Even natural grain in films such as 300 and Harry Potter and the Deathly Hallows prove no challenge to the W3000’s optics and processing. It’s even possible to run the motion processing on its low level without grain starting to look forced and unnatural.

BenQ W3000

I’m not implying here that the W3000’s pictures are in any way soft. On the contrary, they do a brilliant job of bringing out every pixel of detail, texture and definition from a good-quality HD source. The point is that they do so naturally, without looking processed and without revealing any hint of the DLP chipset’s pixel structure.

And now to what movie fans will actually consider the W3000’s crowning glory: its excellent colour handling. Using the Cinema picture preset with minimum manual adjustment, colours look gorgeously natural in terms of both the natural feel to their tones and the outstanding subtlety with which even the finest blends are handled. This means there’s pretty much zero striping or blocking, even over tricky skin tones.

The tonal balance is immaculately judged too, with no hue standing out unnaturally above the rest. As a result, you always take in the image as a whole rather than having your eye drawn to specific areas of exaggerated colour.

Actually, the precision of the W3000’s colour handling is also the reason behind its images looking so detailed and full of depth.

BenQ W3000

Movement in the frame is handled well even if you don’t use the W3000’s motion processing system. And finally, it’s important to stress that despite the impressive black-level response and focus on accurate colours, pictures still look bright and punchy.

I have only a couple of issues with the W3000’s pictures. First are some brightness uniformity errors – but nothing that shows up often with regular video, rather than uniformity test signals. Second are the occasional traces of DLP rainbow noise: stripes of red, green and blue flitting over really bright highlights of the picture.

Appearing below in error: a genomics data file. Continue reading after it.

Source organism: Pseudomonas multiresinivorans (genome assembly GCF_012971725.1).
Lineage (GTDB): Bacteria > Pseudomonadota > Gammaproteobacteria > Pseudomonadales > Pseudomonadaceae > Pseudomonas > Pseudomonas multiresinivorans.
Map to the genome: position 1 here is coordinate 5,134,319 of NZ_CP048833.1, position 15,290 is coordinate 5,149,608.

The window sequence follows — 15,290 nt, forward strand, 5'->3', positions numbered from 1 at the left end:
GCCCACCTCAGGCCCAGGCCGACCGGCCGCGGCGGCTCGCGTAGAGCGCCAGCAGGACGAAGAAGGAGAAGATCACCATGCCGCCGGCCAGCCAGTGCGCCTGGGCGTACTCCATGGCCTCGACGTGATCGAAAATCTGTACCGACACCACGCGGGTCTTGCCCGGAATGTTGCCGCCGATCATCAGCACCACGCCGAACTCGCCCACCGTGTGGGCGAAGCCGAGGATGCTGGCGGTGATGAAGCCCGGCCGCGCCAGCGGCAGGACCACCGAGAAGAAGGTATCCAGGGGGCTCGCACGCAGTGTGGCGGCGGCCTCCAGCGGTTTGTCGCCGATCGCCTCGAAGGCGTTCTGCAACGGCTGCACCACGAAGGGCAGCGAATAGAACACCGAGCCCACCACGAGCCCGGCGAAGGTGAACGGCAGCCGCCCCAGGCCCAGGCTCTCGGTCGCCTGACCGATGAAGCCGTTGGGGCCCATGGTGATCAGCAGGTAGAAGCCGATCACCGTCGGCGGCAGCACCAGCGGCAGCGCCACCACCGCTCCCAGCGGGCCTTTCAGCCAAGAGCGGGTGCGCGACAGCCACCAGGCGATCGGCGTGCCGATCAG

The rainbowing isn’t something that you witness routinely; it’s visible only over small, extremely bright image highlights when they appear against dark backdrops. Also, it’s reasonably subdued. However, if you’re one of those people who’s particularly sensitive to seeing it, it’s definitely something of which you should take note.


There was a time when reviewing the sound quality of a projector – assuming it had speakers built in at all – was a pointless task; the majority sounded uniformly poor. Recently, though, this has started to change.

The W3000 plays its part in this shift by delivering a soundstage that offers more clarity, detail and distortion-free volume than you’d ever expect a projector to manage.

Inevitably, it isn’t perfect. Bass sounds pretty boxy, and the soundstage doesn’t project as far from the projector’s body as I’d like. If the projector is sat some distance from your screen, then you’ll likely be rather distracted by the dislocation between the image and the source of the sound. These sorts of issues are pretty much par for the course with integrated projector audio solutions, though.

A less typical issue noted with the W3000, though, is a tendency for its audio to appear slightly out of sync with lip movements in its images. I suspect this is related to the input lag issues (discussed below). If this is the case, the only way to get round it until BenQ finds a permanent fix is to run the audio through an AV receiver that lets you add delay to the audio stream.


If you’re a movie fan then you’ll struggle to find better picture quality in a projector that costs less than 64,900 THB

However, if you’re likely to be gaming on your projector as well as watching movies then the W3000’s problems with input lag mean you’d be better opting for BenQ’s W2000. Unless, of course, BenQ comes up with a solution to the issue, which is a possibility.

You  can Buy Projector BenQ W3000 or Other BenQ Projector at